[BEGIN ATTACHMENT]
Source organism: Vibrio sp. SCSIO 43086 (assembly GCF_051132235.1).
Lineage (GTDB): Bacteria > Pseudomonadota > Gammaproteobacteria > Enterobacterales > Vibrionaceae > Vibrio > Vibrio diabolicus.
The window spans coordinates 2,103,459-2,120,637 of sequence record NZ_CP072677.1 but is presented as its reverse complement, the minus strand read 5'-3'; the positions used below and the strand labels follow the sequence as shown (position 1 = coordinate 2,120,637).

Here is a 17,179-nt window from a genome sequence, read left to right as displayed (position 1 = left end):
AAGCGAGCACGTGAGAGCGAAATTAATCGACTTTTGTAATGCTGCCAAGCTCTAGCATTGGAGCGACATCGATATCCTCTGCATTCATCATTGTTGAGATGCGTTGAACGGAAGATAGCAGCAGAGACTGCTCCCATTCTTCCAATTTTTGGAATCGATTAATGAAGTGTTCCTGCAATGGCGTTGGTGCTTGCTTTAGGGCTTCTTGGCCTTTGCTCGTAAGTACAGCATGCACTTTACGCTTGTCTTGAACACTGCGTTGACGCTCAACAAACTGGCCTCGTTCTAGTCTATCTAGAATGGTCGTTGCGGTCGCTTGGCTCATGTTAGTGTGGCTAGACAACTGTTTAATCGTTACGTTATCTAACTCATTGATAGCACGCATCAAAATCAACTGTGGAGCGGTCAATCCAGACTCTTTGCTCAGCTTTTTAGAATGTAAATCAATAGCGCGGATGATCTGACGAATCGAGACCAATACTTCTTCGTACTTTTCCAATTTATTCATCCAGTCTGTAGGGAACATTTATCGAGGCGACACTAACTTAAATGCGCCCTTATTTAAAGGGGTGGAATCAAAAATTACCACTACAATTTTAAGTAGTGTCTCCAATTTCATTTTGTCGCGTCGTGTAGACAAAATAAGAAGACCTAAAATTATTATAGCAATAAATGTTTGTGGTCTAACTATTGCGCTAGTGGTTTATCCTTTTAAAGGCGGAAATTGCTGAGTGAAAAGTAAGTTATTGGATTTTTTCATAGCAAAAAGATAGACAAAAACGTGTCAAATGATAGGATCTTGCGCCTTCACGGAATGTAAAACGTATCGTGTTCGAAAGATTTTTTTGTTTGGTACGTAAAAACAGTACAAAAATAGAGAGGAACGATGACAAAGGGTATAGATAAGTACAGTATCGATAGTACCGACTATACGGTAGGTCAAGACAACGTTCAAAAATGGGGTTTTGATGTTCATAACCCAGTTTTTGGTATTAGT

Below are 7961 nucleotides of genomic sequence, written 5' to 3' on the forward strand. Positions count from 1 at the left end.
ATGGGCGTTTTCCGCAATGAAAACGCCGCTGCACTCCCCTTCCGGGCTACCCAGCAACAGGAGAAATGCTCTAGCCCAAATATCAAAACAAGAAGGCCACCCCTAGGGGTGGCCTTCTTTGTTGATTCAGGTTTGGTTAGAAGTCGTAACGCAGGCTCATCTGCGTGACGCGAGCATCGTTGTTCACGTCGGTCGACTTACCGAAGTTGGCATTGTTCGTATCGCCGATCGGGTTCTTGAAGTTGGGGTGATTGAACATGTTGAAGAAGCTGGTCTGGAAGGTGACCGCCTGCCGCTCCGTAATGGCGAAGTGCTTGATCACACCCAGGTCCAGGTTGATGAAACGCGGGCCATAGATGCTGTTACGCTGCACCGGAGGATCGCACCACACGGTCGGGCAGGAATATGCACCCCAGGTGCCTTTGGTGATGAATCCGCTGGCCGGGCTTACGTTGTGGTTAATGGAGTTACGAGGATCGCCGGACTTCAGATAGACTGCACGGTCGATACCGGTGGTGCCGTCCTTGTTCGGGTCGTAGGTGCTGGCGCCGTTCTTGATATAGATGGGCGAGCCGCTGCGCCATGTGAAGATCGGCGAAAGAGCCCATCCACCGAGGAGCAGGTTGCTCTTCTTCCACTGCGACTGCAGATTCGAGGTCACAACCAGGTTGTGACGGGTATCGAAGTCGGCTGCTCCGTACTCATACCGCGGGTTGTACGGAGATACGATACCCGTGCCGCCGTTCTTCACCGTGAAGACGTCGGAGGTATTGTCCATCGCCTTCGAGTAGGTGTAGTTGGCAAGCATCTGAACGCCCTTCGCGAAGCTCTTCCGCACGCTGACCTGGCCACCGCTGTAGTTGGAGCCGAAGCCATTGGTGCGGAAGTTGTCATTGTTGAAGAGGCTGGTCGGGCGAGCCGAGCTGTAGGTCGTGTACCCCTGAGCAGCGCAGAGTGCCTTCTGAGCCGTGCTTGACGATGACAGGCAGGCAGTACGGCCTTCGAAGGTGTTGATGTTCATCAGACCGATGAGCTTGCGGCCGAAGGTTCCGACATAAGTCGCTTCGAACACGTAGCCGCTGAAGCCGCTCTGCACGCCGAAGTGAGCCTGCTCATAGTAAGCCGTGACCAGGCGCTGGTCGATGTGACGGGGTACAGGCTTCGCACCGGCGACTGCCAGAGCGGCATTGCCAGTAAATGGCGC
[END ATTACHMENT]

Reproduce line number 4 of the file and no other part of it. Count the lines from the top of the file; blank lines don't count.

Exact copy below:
Here is a 17,179-nt window from a genome sequence, read left to right as displayed (position 1 = left end):